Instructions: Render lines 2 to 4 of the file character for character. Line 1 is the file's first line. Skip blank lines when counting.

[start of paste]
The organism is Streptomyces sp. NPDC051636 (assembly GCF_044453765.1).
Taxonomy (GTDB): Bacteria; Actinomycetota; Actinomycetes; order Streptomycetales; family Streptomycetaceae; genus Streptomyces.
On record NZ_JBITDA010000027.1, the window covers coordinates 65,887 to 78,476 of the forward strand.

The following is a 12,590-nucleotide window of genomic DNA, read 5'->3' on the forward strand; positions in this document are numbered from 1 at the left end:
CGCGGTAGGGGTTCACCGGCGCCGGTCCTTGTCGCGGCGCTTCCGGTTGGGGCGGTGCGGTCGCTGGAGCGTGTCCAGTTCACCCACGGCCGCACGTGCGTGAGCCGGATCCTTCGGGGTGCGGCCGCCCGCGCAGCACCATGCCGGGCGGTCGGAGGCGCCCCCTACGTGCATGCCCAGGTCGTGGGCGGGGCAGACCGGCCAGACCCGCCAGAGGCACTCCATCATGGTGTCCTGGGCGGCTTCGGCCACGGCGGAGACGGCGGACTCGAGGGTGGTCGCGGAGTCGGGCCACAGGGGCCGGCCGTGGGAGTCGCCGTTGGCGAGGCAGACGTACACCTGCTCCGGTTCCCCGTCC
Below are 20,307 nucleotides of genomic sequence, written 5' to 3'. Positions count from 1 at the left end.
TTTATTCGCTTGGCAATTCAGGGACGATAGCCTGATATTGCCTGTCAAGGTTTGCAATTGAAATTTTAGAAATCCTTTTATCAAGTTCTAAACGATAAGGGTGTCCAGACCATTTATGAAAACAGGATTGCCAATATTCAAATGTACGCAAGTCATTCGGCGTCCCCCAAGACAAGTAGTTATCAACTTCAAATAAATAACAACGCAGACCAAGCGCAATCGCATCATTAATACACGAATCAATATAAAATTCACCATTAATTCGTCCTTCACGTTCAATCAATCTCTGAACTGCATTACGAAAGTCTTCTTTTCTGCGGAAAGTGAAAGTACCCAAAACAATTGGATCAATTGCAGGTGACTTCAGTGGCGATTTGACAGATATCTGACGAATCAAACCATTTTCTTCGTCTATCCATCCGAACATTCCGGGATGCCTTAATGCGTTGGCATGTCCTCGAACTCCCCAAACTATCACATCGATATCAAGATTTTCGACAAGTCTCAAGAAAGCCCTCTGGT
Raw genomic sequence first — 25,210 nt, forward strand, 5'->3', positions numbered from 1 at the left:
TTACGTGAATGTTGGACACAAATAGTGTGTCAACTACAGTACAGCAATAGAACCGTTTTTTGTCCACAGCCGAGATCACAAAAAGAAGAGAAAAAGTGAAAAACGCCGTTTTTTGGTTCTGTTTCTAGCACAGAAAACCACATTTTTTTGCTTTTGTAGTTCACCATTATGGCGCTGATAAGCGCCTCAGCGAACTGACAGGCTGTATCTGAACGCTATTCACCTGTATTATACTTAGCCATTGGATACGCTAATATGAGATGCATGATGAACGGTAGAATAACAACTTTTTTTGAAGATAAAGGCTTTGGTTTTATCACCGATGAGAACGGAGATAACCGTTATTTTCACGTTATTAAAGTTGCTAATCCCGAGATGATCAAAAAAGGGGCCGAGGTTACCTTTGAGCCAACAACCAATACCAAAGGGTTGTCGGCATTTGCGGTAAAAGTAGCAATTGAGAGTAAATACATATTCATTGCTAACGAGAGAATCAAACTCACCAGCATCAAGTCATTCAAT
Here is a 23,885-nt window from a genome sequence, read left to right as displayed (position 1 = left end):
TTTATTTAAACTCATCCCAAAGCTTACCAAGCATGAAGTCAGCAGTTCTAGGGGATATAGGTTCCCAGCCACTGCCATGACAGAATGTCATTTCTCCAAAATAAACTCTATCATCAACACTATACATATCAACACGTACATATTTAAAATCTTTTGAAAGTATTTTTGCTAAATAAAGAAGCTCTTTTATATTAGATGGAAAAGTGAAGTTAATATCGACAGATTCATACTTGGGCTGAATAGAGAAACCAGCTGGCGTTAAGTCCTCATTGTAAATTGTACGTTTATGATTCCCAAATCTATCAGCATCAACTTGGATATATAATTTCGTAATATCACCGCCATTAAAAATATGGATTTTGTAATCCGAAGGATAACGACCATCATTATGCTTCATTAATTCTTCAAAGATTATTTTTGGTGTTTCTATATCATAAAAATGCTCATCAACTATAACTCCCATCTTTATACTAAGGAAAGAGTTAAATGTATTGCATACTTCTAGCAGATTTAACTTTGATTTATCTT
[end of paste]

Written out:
Taxonomy (GTDB): Bacteria; Actinomycetota; Actinomycetes; order Streptomycetales; family Streptomycetaceae; genus Streptomyces.
On record NZ_JBITDA010000027.1, the window covers coordinates 65,887 to 78,476 of the forward strand.

The following is a 12,590-nucleotide window of genomic DNA, read 5'->3' on the forward strand; positions in this document are numbered from 1 at the left end: